Can the need for novelty and change be mitigated by rotation?


There is a not too serious term audiophilia nervosa; it may be a joke, but it builds on a valid observation: there are people who are never content with their equipment in medium term.It is not the initial period, when one does know much about gear and learns; or the question of disposable income, when one gets the best they can afford, and upgrades untill he (or, probably less often, she) buys the dream system. Audiophilia nervosa is a state later on, a plateau, when a desired piece initially gives much satisfaction, yet it wears off, and the person gets uneasy and looks for smth. else.
To give a personal example, I was on a quest for my ultimate power amp. Had to be Pass Aleph; happened to find Aleph 4. Did not suit the speakers (Lowther Fidelio) too well; got other speakers (MBL 101b or c) ; still not there; got ML no. 23. Much better; but still uneasy about Aleph and speakers for it; got Gradient 1.5; fine with ML, Ok with Pass; exploring options, got Parasound 2200 mk2 (and a couple of PA amps). And I needed a preamp. Seller insisted on only trading ML no. 28 together with no. 27, — another power amp.
Now the ML 28 is there to stay; Gradient 1.5 are keepers too; but I’d keep old MBL101 even if they stopped working (I’d probably use them as garden sculptures), so they stay, too. But I have way too many power amps (the listed, and a few more), I would need to sell some.
The trouble is, I cannot decide. So, in order to decide, I rotate them. ML 23 is very good with MBLs, fine with the Gradients. ML 27 is very good with the Gradients. Parasound 2200 2 is very good with the Graients, - but in a different way. So I swap every few weeks, and I still cannot decide.
And after each break I [re-]discover things I like about the particular amp / amp-speaker combination.
Again and again...
Which made me think:
— What if this ‘rotation’ takes good care of my need for change and novelty?
After a while I will decide which one(s) to sell, and later on I will probably want smth. new. But for the time being, keeping and rotating them slows down my pace - and I see it as a good thing, as in the aftermath I do not think my decisions have been sufficiently well informed (for instance, I am getting used to the fact that I actually do not like sound of Pass Alephs as much as I thought I do, and my Aleph 4 may be the first to go).
inefficient
Hey there,

I think there are two kind of related things.  One is a lot of tweaking is really psychosomatic BS. Get a good sounding room and you will quickly get off the merry go round of a lot of snake oil garbage.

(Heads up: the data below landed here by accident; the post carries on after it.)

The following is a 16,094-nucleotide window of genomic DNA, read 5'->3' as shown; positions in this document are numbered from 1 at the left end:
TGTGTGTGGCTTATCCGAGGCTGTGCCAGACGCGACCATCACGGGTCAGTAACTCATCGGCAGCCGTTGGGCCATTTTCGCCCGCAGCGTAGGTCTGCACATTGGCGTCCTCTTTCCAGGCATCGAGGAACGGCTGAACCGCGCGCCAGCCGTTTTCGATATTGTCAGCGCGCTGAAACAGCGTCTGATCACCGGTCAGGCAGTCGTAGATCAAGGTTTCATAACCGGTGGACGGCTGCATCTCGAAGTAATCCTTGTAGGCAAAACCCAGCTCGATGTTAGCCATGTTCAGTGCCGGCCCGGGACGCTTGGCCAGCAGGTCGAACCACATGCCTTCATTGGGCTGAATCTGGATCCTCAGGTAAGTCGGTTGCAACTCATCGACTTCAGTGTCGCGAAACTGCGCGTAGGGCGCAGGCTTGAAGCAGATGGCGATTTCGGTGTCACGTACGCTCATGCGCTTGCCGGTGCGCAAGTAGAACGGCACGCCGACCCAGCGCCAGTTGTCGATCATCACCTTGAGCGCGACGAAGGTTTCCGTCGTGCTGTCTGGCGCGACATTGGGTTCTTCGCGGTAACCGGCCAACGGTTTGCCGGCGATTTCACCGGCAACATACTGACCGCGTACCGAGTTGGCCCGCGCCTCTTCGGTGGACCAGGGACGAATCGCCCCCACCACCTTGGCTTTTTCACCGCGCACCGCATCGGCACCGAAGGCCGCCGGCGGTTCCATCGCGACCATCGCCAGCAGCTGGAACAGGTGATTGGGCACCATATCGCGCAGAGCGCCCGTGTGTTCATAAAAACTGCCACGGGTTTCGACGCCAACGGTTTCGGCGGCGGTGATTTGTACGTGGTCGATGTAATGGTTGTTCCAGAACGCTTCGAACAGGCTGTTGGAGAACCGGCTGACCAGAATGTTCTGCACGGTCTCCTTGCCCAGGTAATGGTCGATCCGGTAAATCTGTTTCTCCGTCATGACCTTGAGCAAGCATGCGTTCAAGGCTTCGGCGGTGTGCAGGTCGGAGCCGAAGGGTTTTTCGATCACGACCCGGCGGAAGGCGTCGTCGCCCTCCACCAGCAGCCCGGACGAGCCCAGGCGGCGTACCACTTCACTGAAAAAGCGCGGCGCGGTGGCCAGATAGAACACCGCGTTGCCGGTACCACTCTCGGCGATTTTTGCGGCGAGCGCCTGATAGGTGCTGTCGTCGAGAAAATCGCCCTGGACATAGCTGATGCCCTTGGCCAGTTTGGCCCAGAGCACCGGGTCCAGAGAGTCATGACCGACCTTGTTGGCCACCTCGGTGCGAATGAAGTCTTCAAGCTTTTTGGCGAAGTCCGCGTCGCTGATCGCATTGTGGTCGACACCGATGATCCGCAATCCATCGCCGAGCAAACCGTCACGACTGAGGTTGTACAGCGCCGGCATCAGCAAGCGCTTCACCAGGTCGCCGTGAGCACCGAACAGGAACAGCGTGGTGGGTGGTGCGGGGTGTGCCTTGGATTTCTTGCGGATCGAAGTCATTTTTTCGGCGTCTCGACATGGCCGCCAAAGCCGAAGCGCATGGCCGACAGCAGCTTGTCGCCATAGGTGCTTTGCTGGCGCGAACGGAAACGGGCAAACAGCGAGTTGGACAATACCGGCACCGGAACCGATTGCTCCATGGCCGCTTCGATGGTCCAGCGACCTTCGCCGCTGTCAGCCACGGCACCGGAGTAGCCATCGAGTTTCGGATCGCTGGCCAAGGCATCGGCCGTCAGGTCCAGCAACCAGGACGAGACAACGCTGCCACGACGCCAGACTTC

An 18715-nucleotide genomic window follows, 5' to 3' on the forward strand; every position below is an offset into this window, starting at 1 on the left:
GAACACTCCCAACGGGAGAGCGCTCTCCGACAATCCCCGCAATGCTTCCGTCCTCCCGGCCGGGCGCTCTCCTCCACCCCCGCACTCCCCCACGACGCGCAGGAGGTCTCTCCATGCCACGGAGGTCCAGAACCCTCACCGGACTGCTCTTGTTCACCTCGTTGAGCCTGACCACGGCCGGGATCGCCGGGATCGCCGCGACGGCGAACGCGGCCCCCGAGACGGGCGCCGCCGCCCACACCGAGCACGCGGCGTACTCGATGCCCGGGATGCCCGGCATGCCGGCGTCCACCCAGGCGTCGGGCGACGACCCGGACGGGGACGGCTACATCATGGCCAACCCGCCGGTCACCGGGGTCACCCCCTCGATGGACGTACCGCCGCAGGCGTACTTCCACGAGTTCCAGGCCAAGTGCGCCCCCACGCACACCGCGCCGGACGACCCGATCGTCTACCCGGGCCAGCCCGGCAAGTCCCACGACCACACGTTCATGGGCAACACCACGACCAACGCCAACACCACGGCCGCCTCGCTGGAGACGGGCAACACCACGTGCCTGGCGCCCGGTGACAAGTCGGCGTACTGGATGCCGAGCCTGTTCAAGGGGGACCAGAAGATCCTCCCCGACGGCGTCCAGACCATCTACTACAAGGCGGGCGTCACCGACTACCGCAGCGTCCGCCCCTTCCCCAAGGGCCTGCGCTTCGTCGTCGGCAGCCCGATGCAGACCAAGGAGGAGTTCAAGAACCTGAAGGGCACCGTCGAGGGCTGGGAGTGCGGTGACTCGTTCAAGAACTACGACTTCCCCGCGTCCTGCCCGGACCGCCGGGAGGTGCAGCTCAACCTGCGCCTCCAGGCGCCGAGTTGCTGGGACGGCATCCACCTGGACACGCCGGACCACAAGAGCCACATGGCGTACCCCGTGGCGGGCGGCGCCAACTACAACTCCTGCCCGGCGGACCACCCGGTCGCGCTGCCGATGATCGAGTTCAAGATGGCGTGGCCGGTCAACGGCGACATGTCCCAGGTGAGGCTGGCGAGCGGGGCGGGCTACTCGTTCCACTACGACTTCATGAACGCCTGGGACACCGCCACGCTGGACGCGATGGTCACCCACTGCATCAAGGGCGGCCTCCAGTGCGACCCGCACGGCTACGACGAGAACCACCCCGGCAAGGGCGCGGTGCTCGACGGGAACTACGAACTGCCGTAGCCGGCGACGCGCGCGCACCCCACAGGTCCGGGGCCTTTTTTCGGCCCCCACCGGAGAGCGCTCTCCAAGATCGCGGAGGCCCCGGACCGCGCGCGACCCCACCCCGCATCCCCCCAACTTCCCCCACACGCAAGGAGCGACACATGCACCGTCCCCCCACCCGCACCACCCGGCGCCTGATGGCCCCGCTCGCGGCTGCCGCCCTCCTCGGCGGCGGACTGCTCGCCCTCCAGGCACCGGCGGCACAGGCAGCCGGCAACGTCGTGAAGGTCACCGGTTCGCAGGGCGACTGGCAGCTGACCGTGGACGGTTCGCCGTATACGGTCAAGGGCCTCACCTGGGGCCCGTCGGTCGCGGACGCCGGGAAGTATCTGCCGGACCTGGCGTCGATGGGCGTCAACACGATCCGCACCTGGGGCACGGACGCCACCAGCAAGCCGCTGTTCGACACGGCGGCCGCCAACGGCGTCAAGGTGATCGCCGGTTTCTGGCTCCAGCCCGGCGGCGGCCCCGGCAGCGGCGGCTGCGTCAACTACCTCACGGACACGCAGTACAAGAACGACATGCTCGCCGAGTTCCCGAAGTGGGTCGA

I also agree with you that it is fun to try different things. I saw an Anime where the cover of our superhero was a cafe which had a dozen different small tube amps, and I was really struck by the idea.  Instead of trading big iron every six months, keep a few sweet sounding amps that do not look or sound alike so you can swap them in on a regular basis.  Also, have an espresso machine.

Best,

E
The other option is run different hifis in different rooms. Then take your pick where to listen...different rooms provide different opportunities. Streaming and wireless technology opens up new options not possible in years past. Gotta think out of the box.
Thank you, good points!
Once I try a bigger room, I am unwilling to go back to a smaller one. And I would not want equipment to spread too much; also I am unwilling to adapt the room too much. And no caves for me, please!!! Equipment must be neat enough to look acceptable in the living area, preferably good looking. If possible, no MDF paralellepipeds.
I am willing to take sound into account in planning stage (I plan to build a house, land plot is waiting), but first and foremost I want clean architecture and proportionate design. I am willing to plan for appropriate volume and proportions, materials, drapes, carpets, most probably double height or cathedral ceiling, culd live with a huge chandelier or two if they improved dispersion and reflections, but not unsighty panels and traps, at least not from the outset.
As for small amps, so far I like solid state better than tubes (have 300B SET, some older p-p EL84), and do not feel that more powerful amps are loosing smth. tangible compared to smaller amps. My current speakers have low sensitivities, 200W in 4 Ohm works, I do not look at less powerful amps.
Periodically changing out gear (4 amps; 2 different floor standers) works for me too, though I tend to go a few months in between. Keeps the sound fresh with, as you say, each "new" setup having its own virtues.
What is this need for novelty and change? The need for better I can understand. The need for change however, to be changing things just for the sake of change strikes me as so.... inefficient.
I have about 12 sets of headphones.  They all sound different, and there are different things about them that I enjoy.  It's nice to have options. 

Of course in my main system, most of the components are a lot bigger and a lot heavier than a set of heaphones, so I'm less inclined to move things around for that reason alone. 

I have more than one system, so I can move things around from one system to anotherif I want, and I have a couple of "spare" pieces, but I'd rather sell them and let someone else enjoy them than have them sitting around so that I can switch things up if the urge hits me.  Reminds me, I need to take some photos and post some ads this weekend...
Wow wish i knew what your taking about.
Part of my premise is a question if past some threshold we can meaningfully speak about “better”.